Mindset is filled with practical advice that will change the way in which you think and interact with the world. Through examples from her rigorous research Dweck eloquently explains the nature of the two mindsets and their influence on sports, business and relationships. Since culture eats strategy, it’s important to understand her main points. Understanding her core concepts will also add depth to your comprehension of metal models like confirmation bias and bias from overconfidence.

If you’d like a bit more on Mindset we suggest taking a look at Dweck’s Google talk or perhaps revisit a more detailed explanation of the two mindsets.

Jared Diamond: How to Get Rich

We’re constantly asked for examples of the “multiple mental models” approach in practice. Our standard response includes great books like Garrett Hardin’s Filters Against Folly and Will Durant’s The Lessons of History.

One of the well-known examples of this brand of thinking is Guns, Germs, and Steel, a book that opened thousands of eyes to the power of leaping across the walls of history, sociology, biology, geography and other fields to truly understand the world. (If you haven’t read it yet, why are you still here? Go order it and read it!)

Jared Diamond, the book’s author, is a great master of synthesis across many fields — works like The Third Chimpanzee and Collapse show great critical thinking prowess, even if you don’t come to 100% agreement with him.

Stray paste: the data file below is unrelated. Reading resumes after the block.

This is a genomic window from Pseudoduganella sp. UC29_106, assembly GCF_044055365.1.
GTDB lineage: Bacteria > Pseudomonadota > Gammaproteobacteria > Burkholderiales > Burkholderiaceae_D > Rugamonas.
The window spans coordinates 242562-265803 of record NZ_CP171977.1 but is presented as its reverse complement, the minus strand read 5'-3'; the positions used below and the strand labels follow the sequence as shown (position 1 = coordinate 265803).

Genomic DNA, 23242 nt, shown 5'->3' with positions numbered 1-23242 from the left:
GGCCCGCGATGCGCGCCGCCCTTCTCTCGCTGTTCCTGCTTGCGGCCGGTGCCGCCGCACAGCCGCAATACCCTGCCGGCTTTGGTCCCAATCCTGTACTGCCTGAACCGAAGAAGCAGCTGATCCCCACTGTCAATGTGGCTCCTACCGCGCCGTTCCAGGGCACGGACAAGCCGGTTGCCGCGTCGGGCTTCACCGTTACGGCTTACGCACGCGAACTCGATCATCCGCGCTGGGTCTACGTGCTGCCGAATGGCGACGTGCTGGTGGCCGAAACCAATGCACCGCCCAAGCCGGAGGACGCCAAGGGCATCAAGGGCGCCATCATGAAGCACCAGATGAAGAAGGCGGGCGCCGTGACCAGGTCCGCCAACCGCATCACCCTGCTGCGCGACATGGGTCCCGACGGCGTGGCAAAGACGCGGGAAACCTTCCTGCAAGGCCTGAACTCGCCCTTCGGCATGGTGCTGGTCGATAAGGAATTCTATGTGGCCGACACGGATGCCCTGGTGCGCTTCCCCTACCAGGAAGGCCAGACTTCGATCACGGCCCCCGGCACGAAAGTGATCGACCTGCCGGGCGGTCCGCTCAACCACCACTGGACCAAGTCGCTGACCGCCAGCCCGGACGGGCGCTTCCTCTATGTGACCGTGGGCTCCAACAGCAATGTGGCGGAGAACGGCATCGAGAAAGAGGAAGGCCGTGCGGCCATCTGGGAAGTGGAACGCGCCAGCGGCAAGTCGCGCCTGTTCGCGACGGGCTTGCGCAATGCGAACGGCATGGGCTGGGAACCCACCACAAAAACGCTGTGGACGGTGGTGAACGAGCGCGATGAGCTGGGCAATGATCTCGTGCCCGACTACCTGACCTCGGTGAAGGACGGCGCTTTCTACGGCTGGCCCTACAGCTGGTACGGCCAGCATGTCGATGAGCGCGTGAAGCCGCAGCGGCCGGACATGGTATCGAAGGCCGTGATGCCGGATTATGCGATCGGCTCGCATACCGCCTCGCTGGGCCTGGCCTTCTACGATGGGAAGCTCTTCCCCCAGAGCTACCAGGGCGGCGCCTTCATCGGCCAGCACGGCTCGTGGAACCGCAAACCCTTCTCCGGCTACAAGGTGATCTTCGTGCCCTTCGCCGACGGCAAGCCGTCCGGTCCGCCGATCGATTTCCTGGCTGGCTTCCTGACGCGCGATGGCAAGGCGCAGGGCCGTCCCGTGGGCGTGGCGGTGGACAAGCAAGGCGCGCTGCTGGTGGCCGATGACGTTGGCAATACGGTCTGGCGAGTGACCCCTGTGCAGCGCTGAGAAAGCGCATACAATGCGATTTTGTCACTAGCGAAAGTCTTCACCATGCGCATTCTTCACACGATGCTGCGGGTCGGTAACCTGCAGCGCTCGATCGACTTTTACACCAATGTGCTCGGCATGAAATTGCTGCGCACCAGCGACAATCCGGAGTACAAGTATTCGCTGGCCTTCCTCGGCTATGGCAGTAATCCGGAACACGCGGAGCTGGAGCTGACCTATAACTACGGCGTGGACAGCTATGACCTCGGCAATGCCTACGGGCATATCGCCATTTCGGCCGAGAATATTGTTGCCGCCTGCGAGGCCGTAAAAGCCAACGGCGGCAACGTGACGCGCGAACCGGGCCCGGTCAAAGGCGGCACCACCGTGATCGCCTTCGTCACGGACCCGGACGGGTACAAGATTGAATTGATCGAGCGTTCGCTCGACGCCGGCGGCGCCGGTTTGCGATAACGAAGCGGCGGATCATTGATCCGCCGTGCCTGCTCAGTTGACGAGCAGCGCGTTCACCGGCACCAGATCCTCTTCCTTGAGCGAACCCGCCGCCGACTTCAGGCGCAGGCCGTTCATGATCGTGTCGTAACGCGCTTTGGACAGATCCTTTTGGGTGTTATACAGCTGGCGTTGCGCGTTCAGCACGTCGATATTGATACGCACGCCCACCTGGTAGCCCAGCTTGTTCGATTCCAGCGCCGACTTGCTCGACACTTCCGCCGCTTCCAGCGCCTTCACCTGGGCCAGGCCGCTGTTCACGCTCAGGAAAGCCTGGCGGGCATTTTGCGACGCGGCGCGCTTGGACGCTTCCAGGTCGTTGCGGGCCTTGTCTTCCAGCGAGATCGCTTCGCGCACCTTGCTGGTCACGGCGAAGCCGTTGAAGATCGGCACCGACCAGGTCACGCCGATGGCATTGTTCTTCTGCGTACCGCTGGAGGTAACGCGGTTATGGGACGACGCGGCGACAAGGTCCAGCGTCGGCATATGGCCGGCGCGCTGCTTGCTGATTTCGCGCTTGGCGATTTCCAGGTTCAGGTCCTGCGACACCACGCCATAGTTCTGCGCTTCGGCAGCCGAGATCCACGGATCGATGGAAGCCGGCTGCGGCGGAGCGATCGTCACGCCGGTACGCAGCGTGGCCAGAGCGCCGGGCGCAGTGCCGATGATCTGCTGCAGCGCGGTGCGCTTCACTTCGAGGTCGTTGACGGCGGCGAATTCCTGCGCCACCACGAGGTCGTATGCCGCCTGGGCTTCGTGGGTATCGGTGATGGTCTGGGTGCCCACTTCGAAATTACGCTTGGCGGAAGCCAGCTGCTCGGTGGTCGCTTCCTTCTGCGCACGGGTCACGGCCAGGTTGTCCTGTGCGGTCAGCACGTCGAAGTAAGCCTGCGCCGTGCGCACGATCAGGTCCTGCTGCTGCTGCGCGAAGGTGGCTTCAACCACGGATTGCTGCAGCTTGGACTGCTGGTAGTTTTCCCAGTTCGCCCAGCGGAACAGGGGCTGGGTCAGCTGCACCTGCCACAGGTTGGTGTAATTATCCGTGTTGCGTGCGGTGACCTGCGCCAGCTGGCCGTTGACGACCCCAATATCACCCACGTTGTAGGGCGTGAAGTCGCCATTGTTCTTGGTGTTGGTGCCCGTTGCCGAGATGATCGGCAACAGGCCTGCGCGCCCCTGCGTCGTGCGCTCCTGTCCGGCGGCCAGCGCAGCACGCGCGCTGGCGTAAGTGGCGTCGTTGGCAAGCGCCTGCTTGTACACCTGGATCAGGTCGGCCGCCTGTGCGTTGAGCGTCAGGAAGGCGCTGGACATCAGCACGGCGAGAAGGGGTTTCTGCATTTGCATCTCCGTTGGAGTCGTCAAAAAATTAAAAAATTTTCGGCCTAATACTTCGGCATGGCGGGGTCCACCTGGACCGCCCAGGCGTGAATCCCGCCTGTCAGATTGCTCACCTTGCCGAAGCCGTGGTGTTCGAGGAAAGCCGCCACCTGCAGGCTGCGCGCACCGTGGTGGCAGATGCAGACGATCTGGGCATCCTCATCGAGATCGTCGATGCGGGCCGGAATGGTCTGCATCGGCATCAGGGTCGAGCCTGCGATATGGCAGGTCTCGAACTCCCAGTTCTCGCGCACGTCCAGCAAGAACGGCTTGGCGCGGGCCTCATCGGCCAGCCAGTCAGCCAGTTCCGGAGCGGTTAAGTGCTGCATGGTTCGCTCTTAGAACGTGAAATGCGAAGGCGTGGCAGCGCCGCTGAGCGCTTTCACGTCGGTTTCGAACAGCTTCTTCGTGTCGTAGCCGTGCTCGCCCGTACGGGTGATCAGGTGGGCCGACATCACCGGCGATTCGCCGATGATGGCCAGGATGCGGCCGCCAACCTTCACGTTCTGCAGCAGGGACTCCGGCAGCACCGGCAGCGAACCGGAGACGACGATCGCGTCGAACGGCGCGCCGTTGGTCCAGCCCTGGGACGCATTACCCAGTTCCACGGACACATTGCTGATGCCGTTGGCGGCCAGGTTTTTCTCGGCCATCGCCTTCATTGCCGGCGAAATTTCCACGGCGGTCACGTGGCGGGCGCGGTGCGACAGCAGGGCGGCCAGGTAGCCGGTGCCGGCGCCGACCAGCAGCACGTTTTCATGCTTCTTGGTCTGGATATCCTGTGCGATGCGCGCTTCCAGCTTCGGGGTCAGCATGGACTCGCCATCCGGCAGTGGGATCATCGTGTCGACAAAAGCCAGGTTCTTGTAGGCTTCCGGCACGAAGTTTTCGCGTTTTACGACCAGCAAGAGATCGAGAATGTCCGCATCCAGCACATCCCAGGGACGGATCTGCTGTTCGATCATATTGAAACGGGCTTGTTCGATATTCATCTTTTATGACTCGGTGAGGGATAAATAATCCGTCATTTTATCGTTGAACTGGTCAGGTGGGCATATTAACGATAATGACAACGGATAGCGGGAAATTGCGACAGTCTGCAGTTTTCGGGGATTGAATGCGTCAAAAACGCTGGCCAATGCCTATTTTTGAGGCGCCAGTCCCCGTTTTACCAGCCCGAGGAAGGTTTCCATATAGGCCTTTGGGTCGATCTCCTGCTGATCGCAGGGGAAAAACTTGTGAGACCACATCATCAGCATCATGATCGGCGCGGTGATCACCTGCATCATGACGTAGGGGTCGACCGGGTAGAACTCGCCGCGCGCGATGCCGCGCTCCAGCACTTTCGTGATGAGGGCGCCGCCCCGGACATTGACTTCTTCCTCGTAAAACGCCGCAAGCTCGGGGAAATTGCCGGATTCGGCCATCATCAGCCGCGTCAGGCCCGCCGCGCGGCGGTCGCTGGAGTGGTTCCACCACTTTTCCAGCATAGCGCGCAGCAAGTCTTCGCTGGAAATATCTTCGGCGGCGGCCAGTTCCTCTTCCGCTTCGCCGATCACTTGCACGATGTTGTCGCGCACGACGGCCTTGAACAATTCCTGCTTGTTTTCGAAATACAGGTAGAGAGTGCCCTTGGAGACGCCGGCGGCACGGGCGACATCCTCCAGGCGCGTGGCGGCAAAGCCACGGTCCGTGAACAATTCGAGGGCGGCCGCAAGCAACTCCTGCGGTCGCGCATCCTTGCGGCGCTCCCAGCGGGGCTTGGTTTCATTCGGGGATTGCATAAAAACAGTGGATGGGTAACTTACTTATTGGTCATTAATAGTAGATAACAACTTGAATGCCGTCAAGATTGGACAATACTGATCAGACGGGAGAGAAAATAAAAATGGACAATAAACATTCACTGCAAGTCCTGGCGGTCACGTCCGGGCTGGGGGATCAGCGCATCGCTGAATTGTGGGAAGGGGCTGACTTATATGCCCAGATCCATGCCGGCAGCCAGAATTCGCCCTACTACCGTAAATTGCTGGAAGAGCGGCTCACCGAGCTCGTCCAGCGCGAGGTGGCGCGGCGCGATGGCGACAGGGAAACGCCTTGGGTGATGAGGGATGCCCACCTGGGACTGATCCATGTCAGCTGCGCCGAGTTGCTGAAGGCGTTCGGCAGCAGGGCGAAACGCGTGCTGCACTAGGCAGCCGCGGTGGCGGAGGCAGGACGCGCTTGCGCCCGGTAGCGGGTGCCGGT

Lesser known than Guns, Germs, and Steel is a follow-up talk Diamond gave entitled How to Get Rich:

… probably most lectures one hears at the museum are on fascinating but impractical subjects: namely, they don’t help you to get rich. This evening I plan to redress the balance and talk about the natural history of becoming rich.

The talk is a great, and short, introduction to “multiple mental models” thinking. Diamond, of course, does not literally answer the question of How to Get Rich. He’s smart enough to know that this is charlatan territory if answered too literally. (Three steps to surefire wealth!)

But he does effectively answer an interesting part of the equation of getting rich: What conditions do we need to set up maximal productivity, learning, and cooperation among our groups? 

Diamond answers his question through the same use of inter-disciplinary synthesis his readers would be familiar with: As you read it, you’ll see models from biology, military history, business/economics, and geography.

His answer has two main parts: Optimal group size/fragmentation, and optimal exposure to outside competition:

So what this suggests is that we can extract from human history a couple of principles. First, the principle that really isolated groups are at a disadvantage, because most groups get most of their ideas and innovations from the outside. Second, I also derive the principle of intermediate fragmentation: you don’t want excessive unity and you don’t want excessive fragmentation; instead, you want your human society or business to be broken up into a number of groups which compete with each other but which also maintain relatively free communication with each other. And those I see as the overall principles of how to organize a business and get rich.

Those are wonderful lessons, and you should read the piece to see how he arrives at them. But there’s another important reason we bring the talk to your attention, one of methodology.

Diamond’s talk offers us a powerful principle for our efforts to understand the world: Look for and study natural experiments, the more controlled, the better.